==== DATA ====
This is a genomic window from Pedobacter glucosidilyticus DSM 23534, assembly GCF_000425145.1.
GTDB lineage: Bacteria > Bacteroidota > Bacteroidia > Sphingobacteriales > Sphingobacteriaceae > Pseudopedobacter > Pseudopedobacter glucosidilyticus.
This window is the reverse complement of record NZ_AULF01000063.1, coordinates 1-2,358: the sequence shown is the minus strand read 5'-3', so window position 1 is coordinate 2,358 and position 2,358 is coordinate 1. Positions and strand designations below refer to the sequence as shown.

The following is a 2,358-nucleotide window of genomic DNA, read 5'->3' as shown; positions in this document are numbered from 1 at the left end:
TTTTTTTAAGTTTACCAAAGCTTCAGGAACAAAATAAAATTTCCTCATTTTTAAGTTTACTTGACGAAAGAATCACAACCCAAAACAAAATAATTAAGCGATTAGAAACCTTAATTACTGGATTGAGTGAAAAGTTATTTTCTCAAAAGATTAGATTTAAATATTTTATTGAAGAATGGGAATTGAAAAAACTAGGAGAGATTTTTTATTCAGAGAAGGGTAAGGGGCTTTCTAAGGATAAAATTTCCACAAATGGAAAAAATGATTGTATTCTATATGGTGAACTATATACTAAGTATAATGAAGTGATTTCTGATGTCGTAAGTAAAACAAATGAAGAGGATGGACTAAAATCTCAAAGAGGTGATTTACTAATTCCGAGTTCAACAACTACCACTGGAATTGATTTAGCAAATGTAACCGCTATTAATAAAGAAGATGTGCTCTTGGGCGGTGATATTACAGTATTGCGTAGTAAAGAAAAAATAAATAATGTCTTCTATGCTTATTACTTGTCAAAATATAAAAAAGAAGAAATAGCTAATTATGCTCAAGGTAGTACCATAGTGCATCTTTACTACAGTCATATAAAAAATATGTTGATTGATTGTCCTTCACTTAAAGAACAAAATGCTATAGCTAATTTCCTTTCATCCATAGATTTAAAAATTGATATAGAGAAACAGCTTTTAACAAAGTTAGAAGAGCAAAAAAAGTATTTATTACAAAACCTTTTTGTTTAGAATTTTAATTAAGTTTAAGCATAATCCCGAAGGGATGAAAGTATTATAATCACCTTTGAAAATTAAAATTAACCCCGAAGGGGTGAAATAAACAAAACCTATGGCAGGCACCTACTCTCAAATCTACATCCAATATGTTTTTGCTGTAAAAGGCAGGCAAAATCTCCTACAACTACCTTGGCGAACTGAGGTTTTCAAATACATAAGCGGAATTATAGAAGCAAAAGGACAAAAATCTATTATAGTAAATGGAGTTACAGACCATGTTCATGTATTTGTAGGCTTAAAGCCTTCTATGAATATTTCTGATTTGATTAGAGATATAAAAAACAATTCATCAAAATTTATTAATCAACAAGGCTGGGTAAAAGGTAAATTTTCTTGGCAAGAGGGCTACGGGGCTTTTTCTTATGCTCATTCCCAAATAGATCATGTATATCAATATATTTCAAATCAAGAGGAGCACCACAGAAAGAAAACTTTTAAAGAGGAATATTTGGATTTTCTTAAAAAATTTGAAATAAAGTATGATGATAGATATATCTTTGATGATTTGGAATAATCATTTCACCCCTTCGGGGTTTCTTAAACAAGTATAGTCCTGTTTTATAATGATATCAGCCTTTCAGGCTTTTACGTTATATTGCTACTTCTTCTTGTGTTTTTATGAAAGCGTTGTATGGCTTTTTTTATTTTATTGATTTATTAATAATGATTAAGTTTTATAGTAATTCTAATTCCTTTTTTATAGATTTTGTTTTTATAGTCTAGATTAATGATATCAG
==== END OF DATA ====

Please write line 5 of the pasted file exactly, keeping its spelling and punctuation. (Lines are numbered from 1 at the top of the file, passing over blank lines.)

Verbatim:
TTTTTTTAAGTTTACCAAAGCTTCAGGAACAAAATAAAATTTCCTCATTTTTAAGTTTACTTGACGAAAGAATCACAACCCAAAACAAAATAATTAAGCGATTAGAAACCTTAATTACTGGATTGAGTGAAAAGTTATTTTCTCAAAAGATTAGATTTAAATATTTTATTGAAGAATGGGAATTGAAAAAACTAGGAGAGATTTTTTATTCAGAGAAGGGTAAGGGGCTTTCTAAGGATAAAATTTCCACAAATGGAAAAAATGATTGTATTCTATATGGTGAACTATATACTAAGTATAATGAAGTGATTTCTGATGTCGTAAGTAAAACAAATGAAGAGGATGGACTAAAATCTCAAAGAGGTGATTTACTAATTCCGAGTTCAACAACTACCACTGGAATTGATTTAGCAAATGTAACCGCTATTAATAAAGAAGATGTGCTCTTGGGCGGTGATATTACAGTATTGCGTAGTAAAGAAAAAATAAATAATGTCTTCTATGCTTATTACTTGTCAAAATATAAAAAAGAAGAAATAGCTAATTATGCTCAAGGTAGTACCATAGTGCATCTTTACTACAGTCATATAAAAAATATGTTGATTGATTGTCCTTCACTTAAAGAACAAAATGCTATAGCTAATTTCCTTTCATCCATAGATTTAAAAATTGATATAGAGAAACAGCTTTTAACAAAGTTAGAAGAGCAAAAAAAGTATTTATTACAAAACCTTTTTGTTTAGAATTTTAATTAAGTTTAAGCATAATCCCGAAGGGATGAAAGTATTATAATCACCTTTGAAAATTAAAATTAACCCCGAAGGGGTGAAATAAACAAAACCTATGGCAGGCACCTACTCTCAAATCTACATCCAATATGTTTTTGCTGTAAAAGGCAGGCAAAATCTCCTACAACTACCTTGGCGAACTGAGGTTTTCAAATACATAAGCGGAATTATAGAAGCAAAAGGACAAAAATCTATTATAGTAAATGGAGTTACAGACCATGTTCATGTATTTGTAGGCTTAAAGCCTTCTATGAATATTTCTGATTTGATTAGAGATATAAAAAACAATTCATCAAAATTTATTAATCAACAAGGCTGGGTAAAAGGTAAATTTTCTTGGCAAGAGGGCTACGGGGCTTTTTCTTATGCTCATTCCCAAATAGATCATGTATATCAATATATTTCAAATCAAGAGGAGCACCACAGAAAGAAAACTTTTAAAGAGGAATATTTGGATTTTCTTAAAAAATTTGAAATAAAGTATGATGATAGATATATCTTTGATGATTTGGAATAATCATTTCACCCCTTCGGGGTTTCTTAAACAAGTATAGTCCTGTTTTATAATGATATCAGCCTTTCAGGCTTTTACGTTATATTGCTACTTCTTCTTGTGTTTTTATGAAAGCGTTGTATGGCTTTTTTTATTTTATTGATTTATTAATAATGATTAAGTTTTATAGTAATTCTAATTCCTTTTTTATAGATTTTGTTTTTATAGTCTAGATTAATGATATCAG